Divide-by-P counter 78 is a frequency divider that produces a second reference signal, represented by an arrow 94, related to first reference signal 92. In an exemplary embodiment, divide-by-P counter 78 is configured such that “P” is five thousand. Accordingly, when first reference signal 92 is 15 MHz, divide-by-P counter 78 produces second reference signal 94 of 3 kHz. Second reference signal 94 of 3 kHz is subsequently provided to each of digital waveform generators 70, as will be discussed in greater detail below. In general, the resultant signal produced by each of digital waveform generators 70 is also related to second reference signal 94, discussed below.
FIG. 5 shows a block diagram of one of digital waveform generators 70 of apparatus 22 (FIG. 4). Digital waveform generator 70 includes a divide-by-N counter 96 and a divide-by-M counter 98. Each of counters 96 and 98 is configured to receive first reference signal 92. Divide-by-M counter 98 is further configured to receive second reference signal 94. First reference signal 92 received by divide-by-M counter 98 serves as a synchronization signal to synchronize the operation of divide-by-M counter 98 with divide-by-N counter 96.
Divide-by-N counter 96 is a first frequency divider that divides an input frequency, i.e., 15 MHz first reference signal 92 by a value “N”. The output signal, i.e., a first resultant signal portion 100, of divide-by-N counter 96 is a one clock-cycle wide square wave, which occurs at a rate equal to the 15 MHz first reference signal 92 divided by N. Similarly, divide-by-M counter 98 is a second frequency divider that divides an input frequency, i.e., 3 kHz second reference signal 94 by a value “M”. The output signal, i.e., a second resultant signal portion 102, of divide-by-M counter 98 is a one clock-cycle wide square wave, which occurs at a rate equal to the 3 kHz second reference signal 94 divided by M.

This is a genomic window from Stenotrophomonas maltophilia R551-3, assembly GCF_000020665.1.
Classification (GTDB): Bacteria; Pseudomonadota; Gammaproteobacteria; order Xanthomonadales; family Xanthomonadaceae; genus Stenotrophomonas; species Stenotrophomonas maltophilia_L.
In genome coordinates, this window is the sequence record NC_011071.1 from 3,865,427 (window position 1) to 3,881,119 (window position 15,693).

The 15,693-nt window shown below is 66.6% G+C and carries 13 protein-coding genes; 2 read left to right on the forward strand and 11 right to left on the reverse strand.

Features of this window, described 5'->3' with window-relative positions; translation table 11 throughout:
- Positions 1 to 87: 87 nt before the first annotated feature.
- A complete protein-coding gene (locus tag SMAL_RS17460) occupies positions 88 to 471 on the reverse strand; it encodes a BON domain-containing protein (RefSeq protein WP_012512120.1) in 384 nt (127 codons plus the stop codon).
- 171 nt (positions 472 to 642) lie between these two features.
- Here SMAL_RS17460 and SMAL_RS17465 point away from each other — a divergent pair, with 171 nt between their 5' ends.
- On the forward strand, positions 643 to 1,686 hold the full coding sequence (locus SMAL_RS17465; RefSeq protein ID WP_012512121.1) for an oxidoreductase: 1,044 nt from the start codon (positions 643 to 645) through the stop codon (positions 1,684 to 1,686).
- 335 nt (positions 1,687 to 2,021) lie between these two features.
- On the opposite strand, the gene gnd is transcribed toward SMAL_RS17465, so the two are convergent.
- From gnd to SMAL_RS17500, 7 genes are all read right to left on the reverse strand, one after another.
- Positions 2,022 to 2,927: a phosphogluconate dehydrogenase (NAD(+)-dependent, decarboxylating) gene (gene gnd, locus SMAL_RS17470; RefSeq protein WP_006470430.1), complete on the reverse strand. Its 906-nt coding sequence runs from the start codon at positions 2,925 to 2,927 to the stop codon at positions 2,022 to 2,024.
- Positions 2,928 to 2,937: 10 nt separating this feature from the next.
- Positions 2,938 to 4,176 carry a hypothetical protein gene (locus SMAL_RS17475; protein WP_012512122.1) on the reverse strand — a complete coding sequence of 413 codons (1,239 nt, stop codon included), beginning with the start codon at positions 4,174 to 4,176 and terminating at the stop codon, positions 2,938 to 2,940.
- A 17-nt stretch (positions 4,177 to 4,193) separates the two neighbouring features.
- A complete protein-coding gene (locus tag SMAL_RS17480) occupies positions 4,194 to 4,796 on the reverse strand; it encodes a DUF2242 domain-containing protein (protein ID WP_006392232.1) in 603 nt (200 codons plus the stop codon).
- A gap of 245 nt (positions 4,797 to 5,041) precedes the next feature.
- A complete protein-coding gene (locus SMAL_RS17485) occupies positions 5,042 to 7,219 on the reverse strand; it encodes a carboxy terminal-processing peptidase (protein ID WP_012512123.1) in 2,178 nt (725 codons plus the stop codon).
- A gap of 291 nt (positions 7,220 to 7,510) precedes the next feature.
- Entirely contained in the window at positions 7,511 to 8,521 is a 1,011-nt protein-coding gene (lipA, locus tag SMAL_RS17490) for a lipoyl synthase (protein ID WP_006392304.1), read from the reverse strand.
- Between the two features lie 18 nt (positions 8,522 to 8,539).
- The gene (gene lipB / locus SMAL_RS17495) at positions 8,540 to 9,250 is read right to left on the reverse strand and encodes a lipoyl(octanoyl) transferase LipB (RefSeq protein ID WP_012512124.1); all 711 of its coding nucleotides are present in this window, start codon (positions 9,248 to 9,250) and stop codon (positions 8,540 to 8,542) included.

A logic gate 104 is in electrical communication with an output of each of divide-by-N and divide-by-M counters 96 and 98, respectively. Logic gate 104 has a first gate input 106 for receiving first resultant signal portion 100 and a second gate input 108 for receiving second resultant signal portion 102. In addition, logic gate 104 has a gate output 110 for producing a resultant signal 112.
In an exemplary embodiment, logic gate 104 is an AND gate. An AND gate simulates the function of the logical operator AND. As such, AND gate 104 emits resultant signal 112 only when first and second resultant signal portions 100 and 102, respectively, are coincident, i.e., only when portions 100 and 102 are “high”. Furthermore, since divide-by-M counter 98 is synchronized with divide-by-N counter 96, resultant signal 112 is a square wave signal with sharp rising and falling edges. Each resultant signal 112 from each of digital waveform generators 70 is subsequently combined at combiner 72 (FIG. 4) to produce therapeutic signal 24 at second electrode 32.
In a preferred embodiment, the value “IN” for divide-by-N counter 96 and the value “M” for divide-by-M counter 98 are advantageously selected such that resultant signals 112 from digital waveform generators 70 are harmonically non-related. Accordingly, the generated therapeutic signal 24 has a pseudorandom signal characteristic. It is believed that the pseudorandom signal characteristic of therapeutic signal 24 is most effective for stimulating human tissue, such as scalp 48 (FIG. 3).
Referring to FIGS. 6-7, FIG. 6 shows a perspective view of second electrode 32 for stimulating body portion 34 (FIG. 1) utilized in connection with the method of FIGS. 1-2, and FIG. 7 shows a top view of second electrode 32. Second electrode 32 includes a conductive pod 114 and a non-conductive grip 116 coupled to said conductive pod 114. Conductive pod 114 is electrically connected to second conductor 30 so that therapeutic signal 24 is conveyed to conductive pod 114. Conductive pod 114 has an arcuate side 118 and a generally flat side 120. Arcuate side 118 and flat side 120 are coupled along corresponding longitudinal edges 122 and merge at an end to form an electrode tip 124.